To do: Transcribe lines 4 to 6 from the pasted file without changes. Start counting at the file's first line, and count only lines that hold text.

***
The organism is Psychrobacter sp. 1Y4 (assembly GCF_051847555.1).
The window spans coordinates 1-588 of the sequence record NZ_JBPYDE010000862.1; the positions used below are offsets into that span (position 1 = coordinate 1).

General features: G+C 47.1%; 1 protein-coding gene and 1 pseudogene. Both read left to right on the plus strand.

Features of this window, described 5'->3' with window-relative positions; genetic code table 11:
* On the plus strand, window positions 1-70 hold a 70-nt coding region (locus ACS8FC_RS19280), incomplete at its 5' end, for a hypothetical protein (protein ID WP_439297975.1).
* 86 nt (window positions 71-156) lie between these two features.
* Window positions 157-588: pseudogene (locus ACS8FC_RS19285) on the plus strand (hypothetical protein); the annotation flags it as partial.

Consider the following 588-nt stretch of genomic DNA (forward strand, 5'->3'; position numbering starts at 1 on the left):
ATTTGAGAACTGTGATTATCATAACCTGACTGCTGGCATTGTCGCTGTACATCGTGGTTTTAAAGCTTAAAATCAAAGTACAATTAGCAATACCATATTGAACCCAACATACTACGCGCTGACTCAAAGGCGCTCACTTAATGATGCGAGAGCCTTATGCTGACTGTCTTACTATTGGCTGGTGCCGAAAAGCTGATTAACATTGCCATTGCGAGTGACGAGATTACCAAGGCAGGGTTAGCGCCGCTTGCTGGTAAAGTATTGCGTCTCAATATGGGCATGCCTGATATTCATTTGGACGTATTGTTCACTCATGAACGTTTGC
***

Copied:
Features of this window, described 5'->3' with window-relative positions; genetic code table 11:
* On the plus strand, window positions 1-70 hold a 70-nt coding region (locus ACS8FC_RS19280), incomplete at its 5' end, for a hypothetical protein (protein ID WP_439297975.1).
* 86 nt (window positions 71-156) lie between these two features.